The shift in Washington's approach to Iran seems to have been the result of pressure from two branches of government: the state department, where influential policy-makers have sought to revive a diplomatic path over Iran; and the defence department, where there has been real concern over the possible consequences of a military confrontation. This has been voiced by a number of senior military commanders, most recently Admiral Mike Mullen, chair of the joint chiefs-of-staff (see "Top US admiral says strike on Iran means turmoil", Reuters, 20 July 2008). Mullen has conveyed a pithy scepticism about the fallout of war with Iran ("This is a very unstable part of the world and I don't need it to be more unstable") with a sharp awareness of the limits imposed by the US's own military overstretch ("Right now I'm fighting two wars and I don't need a third one"). At the same time, he is emphatic that Iran has to be "deterred" in its ostensible ambition of achieving a nuclear-weapon capacity (see "U.S. admiral calls for global pressure on Iran", Xinhua, 21 July 2008)

This element of ambiguity was reflected too at the 19 July meeting (which included representatives from China, Russia, France, Britain, and Germany). Although the US was represented by under-secretary of state William Burns, the highest ranking US official to be in dialogue with Iran for many years, the sense of a process almost immediately stalled was palpable. The secretary of state Condoleezza Rice was critical of the Iranian delegation immediately after the meeting (see Matthew Lee, "U.S. says Iran not serious at nuclear talks", Baltimore Sun, 21 July 2008). Members of other delegations that took part were scornful of Iran's preparation and input, including the paper distributed at the meeting which outlined Tehran's core positions (see Elaine Sciolino, "Iran offers 2 pages and no ground in nuclear talks", International Herald Tribune, 22 July 2008).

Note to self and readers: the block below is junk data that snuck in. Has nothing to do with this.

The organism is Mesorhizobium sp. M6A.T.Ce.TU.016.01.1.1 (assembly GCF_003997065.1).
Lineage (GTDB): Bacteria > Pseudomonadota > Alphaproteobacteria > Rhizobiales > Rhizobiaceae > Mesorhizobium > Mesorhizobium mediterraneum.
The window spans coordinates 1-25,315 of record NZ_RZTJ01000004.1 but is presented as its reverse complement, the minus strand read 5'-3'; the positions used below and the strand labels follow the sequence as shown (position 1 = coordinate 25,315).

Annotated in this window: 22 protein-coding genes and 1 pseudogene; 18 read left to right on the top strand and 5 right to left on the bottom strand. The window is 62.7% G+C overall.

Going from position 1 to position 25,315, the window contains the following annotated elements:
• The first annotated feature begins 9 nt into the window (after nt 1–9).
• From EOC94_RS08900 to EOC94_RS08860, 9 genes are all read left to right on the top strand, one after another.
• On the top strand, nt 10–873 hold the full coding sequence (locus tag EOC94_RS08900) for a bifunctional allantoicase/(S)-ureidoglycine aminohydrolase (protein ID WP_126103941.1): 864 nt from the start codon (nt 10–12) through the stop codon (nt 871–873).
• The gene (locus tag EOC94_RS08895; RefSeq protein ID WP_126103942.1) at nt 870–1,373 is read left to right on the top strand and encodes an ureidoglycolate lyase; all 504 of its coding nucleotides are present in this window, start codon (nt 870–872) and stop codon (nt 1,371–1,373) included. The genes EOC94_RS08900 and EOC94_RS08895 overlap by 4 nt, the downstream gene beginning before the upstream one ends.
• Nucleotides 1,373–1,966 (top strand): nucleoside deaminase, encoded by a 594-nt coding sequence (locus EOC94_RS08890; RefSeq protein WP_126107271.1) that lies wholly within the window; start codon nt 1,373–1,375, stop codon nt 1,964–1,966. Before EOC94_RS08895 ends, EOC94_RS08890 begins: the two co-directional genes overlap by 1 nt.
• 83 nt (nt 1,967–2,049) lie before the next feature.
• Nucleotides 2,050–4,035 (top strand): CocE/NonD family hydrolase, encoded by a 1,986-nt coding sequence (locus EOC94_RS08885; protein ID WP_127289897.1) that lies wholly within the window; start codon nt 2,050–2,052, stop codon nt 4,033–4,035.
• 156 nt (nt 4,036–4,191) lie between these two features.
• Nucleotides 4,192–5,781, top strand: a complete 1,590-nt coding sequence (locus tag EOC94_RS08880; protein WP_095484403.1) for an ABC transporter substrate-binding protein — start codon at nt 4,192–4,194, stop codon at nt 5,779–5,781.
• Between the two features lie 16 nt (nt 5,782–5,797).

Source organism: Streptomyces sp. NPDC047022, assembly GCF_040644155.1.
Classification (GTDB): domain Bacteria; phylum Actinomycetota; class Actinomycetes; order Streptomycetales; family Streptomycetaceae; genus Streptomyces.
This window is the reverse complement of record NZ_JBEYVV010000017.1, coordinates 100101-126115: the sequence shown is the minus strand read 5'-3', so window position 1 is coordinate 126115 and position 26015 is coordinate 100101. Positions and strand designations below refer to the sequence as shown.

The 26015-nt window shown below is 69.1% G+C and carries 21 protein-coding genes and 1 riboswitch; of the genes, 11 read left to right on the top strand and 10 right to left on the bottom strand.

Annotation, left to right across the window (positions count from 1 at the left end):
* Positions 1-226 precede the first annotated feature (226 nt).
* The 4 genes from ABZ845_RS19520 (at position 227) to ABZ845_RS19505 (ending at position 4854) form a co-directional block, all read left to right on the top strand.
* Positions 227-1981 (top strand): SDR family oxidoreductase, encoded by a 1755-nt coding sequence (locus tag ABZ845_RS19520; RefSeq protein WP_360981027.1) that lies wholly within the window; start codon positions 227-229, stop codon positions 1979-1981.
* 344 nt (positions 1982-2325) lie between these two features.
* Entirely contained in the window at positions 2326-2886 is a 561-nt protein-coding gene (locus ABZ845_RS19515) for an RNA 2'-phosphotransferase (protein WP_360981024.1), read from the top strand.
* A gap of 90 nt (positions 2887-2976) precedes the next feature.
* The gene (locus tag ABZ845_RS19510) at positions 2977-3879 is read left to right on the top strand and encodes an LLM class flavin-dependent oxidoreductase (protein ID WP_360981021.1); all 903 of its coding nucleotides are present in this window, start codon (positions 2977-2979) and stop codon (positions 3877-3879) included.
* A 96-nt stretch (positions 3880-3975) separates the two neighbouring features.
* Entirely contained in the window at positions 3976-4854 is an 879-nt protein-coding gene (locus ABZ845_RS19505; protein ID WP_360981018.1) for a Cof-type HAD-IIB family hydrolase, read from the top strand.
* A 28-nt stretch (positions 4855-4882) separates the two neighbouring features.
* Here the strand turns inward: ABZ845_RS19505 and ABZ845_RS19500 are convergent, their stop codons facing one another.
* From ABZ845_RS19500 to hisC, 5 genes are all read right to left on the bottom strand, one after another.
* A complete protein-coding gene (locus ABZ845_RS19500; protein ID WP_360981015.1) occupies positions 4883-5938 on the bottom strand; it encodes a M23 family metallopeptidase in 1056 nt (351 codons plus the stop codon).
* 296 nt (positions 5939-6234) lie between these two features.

Paul Rogers is professor of peace studies at Bradford University, northern England. He has been writing a weekly column on global security on openDemocracy since 26 September 2001.


A vengeful disillusion